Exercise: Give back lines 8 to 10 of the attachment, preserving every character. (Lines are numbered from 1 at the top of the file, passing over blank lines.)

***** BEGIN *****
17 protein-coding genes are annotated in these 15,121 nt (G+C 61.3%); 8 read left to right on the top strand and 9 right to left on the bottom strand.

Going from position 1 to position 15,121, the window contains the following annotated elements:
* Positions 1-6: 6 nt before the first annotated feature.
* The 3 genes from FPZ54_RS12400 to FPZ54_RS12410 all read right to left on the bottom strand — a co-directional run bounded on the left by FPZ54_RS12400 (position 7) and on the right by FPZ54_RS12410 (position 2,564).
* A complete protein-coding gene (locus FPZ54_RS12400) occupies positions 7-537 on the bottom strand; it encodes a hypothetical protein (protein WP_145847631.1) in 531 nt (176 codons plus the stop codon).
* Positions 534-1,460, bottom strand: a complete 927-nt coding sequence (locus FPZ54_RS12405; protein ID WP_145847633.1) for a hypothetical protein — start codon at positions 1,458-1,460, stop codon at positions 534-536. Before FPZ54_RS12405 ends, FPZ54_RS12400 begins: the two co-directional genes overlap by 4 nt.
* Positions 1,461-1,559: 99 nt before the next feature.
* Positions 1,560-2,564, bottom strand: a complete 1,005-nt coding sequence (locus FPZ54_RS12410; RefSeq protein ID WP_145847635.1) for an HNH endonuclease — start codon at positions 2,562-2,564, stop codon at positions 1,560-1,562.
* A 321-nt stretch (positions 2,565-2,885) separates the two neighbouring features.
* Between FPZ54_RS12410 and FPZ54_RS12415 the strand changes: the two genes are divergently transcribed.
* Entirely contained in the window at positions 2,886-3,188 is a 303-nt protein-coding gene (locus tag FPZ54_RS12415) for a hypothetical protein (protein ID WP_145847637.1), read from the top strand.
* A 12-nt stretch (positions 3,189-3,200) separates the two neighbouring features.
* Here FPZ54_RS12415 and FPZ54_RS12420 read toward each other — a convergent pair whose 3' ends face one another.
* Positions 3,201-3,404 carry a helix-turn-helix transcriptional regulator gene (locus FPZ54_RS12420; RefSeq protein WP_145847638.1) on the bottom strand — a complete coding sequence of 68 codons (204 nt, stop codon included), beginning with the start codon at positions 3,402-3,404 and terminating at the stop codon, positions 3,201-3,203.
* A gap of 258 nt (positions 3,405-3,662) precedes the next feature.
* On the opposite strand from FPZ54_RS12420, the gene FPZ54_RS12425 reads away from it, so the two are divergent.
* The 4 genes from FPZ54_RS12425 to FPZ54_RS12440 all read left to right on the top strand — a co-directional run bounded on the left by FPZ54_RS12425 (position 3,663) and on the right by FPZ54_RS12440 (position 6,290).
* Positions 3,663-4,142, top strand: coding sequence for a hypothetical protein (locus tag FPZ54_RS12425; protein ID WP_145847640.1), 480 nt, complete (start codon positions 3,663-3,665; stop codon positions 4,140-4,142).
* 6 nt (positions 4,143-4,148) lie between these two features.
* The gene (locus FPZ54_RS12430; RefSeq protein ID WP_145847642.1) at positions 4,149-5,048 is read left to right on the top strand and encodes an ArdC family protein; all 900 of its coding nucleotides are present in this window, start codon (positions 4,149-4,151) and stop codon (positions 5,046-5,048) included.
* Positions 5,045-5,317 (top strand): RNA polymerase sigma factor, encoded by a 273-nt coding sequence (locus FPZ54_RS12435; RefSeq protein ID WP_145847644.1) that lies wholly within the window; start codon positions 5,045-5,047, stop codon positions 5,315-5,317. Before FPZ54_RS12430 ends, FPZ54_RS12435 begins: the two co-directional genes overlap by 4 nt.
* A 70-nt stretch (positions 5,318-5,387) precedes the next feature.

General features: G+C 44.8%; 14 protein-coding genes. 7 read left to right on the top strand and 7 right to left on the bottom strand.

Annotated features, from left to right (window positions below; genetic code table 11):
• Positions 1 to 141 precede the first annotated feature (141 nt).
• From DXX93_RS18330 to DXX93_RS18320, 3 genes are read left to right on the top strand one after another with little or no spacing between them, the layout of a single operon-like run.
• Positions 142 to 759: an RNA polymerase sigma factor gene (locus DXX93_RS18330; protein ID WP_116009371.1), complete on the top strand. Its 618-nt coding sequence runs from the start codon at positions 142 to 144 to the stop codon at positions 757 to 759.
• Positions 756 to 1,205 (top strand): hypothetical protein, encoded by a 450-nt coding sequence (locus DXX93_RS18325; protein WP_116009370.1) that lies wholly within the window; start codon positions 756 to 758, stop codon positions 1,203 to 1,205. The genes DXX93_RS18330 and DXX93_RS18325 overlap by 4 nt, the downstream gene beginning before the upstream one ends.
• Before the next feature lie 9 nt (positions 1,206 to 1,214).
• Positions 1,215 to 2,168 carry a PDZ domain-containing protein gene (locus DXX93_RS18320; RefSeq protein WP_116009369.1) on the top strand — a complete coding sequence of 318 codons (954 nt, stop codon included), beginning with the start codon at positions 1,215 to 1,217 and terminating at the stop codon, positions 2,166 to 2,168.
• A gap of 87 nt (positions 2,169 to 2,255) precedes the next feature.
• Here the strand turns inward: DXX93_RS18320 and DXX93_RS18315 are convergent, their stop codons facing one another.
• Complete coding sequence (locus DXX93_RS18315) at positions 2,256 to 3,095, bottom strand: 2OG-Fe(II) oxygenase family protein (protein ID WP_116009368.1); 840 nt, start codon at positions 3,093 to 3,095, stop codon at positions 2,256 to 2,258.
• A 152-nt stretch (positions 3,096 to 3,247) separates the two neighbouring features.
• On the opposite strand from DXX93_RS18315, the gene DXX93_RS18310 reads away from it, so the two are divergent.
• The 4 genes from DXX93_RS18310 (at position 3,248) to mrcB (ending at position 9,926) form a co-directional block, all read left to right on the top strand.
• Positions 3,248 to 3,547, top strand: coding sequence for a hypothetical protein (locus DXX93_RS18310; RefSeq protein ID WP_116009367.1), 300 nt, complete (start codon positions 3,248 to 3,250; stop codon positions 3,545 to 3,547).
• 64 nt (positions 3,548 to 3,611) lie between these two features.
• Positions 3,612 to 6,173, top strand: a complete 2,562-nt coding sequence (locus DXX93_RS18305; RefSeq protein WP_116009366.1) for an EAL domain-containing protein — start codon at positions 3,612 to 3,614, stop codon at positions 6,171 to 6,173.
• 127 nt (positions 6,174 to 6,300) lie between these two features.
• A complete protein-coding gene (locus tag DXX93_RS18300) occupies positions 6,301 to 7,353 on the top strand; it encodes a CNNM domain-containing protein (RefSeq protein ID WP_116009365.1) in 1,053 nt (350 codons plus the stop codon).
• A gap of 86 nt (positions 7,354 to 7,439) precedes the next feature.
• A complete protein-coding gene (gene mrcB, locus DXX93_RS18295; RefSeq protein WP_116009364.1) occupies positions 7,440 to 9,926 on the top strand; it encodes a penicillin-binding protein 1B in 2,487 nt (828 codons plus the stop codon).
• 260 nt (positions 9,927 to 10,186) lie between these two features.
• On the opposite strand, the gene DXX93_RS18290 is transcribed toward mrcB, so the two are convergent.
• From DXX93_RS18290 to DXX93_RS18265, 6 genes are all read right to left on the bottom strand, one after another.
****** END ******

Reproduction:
* Positions 1,560-2,564, bottom strand: a complete 1,005-nt coding sequence (locus FPZ54_RS12410; RefSeq protein ID WP_145847635.1) for an HNH endonuclease — start codon at positions 2,562-2,564, stop codon at positions 1,560-1,562.
* A 321-nt stretch (positions 2,565-2,885) separates the two neighbouring features.
* Between FPZ54_RS12410 and FPZ54_RS12415 the strand changes: the two genes are divergently transcribed.